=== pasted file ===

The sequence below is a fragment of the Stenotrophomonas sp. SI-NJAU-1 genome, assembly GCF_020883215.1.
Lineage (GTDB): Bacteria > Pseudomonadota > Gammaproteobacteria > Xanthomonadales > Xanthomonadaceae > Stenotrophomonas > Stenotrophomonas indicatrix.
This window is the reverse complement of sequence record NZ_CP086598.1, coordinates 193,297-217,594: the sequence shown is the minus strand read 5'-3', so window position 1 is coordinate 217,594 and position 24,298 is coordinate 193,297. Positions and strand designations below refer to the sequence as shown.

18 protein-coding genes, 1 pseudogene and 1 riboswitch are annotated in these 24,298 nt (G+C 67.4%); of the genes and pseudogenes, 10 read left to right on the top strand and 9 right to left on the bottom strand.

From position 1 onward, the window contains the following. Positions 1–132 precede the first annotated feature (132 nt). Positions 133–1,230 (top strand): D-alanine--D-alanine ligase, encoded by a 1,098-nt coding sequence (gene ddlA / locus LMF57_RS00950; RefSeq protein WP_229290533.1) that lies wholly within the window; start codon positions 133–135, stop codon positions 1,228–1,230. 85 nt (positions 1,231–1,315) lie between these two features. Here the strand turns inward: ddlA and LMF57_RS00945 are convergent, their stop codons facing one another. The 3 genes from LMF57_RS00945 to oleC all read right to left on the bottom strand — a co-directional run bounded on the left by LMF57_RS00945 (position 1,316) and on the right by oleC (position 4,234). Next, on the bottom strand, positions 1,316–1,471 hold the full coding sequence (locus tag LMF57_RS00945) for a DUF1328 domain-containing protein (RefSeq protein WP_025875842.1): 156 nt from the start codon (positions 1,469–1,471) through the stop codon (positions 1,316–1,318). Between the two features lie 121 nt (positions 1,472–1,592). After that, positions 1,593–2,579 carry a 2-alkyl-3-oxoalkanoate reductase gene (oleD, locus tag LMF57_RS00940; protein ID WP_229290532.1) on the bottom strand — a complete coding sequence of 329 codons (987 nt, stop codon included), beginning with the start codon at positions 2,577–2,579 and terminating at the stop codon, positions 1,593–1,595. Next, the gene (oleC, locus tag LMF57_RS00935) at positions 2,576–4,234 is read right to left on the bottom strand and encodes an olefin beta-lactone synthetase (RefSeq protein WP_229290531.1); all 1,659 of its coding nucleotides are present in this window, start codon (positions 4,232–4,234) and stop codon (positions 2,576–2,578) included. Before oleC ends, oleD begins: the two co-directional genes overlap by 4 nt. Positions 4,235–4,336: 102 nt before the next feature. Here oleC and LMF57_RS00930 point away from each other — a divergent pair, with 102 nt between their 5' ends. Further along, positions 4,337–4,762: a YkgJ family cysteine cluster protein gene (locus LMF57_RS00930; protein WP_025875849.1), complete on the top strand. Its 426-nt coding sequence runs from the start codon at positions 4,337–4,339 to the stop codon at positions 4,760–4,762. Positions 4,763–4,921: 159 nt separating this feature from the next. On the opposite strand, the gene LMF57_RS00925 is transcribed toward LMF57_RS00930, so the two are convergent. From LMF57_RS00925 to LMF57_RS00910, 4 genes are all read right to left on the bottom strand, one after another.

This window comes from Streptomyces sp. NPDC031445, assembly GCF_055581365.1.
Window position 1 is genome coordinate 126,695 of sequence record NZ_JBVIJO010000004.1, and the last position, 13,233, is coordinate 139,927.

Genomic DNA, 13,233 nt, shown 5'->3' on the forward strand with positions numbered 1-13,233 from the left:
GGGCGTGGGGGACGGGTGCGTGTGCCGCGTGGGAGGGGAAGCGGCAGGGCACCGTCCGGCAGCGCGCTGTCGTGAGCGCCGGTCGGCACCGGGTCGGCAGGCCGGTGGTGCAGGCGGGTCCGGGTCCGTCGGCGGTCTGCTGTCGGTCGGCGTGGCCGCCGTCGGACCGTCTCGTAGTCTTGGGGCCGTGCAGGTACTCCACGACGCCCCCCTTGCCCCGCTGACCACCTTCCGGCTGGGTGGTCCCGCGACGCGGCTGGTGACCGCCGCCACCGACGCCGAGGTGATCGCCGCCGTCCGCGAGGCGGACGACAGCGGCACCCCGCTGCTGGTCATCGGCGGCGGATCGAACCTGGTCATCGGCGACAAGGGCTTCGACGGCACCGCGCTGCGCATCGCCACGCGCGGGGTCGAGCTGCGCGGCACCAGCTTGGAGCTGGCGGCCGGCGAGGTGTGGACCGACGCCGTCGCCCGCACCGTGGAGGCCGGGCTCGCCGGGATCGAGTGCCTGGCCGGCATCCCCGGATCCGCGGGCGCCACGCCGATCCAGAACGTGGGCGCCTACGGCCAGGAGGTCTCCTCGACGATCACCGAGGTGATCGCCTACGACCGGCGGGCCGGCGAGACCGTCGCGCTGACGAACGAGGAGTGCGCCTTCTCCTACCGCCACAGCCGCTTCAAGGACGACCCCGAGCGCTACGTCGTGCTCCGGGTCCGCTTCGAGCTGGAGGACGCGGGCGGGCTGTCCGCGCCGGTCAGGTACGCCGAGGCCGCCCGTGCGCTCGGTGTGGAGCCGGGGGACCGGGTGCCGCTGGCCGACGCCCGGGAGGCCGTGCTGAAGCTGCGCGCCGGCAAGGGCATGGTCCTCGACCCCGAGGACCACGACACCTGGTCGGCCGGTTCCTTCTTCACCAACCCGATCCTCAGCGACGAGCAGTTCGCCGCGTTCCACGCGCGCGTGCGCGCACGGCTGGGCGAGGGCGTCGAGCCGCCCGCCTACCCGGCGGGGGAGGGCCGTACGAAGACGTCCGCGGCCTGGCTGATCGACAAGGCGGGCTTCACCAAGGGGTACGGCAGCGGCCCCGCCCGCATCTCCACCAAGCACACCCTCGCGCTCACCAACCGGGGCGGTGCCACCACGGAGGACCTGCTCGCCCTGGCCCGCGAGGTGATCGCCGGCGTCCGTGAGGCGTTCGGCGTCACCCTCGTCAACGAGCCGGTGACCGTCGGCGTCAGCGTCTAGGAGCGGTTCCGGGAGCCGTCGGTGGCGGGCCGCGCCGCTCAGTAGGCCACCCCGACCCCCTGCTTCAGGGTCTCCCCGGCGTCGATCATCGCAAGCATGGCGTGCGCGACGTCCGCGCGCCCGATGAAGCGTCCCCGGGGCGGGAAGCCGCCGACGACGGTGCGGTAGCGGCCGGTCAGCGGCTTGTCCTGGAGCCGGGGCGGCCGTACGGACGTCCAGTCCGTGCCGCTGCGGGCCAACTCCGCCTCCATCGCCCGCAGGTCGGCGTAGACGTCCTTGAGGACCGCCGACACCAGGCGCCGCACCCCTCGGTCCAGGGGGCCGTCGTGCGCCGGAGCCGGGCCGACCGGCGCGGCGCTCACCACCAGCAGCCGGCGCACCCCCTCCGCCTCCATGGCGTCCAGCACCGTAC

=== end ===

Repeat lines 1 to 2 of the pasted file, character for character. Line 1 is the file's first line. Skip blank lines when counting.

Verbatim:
The sequence below is a fragment of the Stenotrophomonas sp. SI-NJAU-1 genome, assembly GCF_020883215.1.
Lineage (GTDB): Bacteria > Pseudomonadota > Gammaproteobacteria > Xanthomonadales > Xanthomonadaceae > Stenotrophomonas > Stenotrophomonas indicatrix.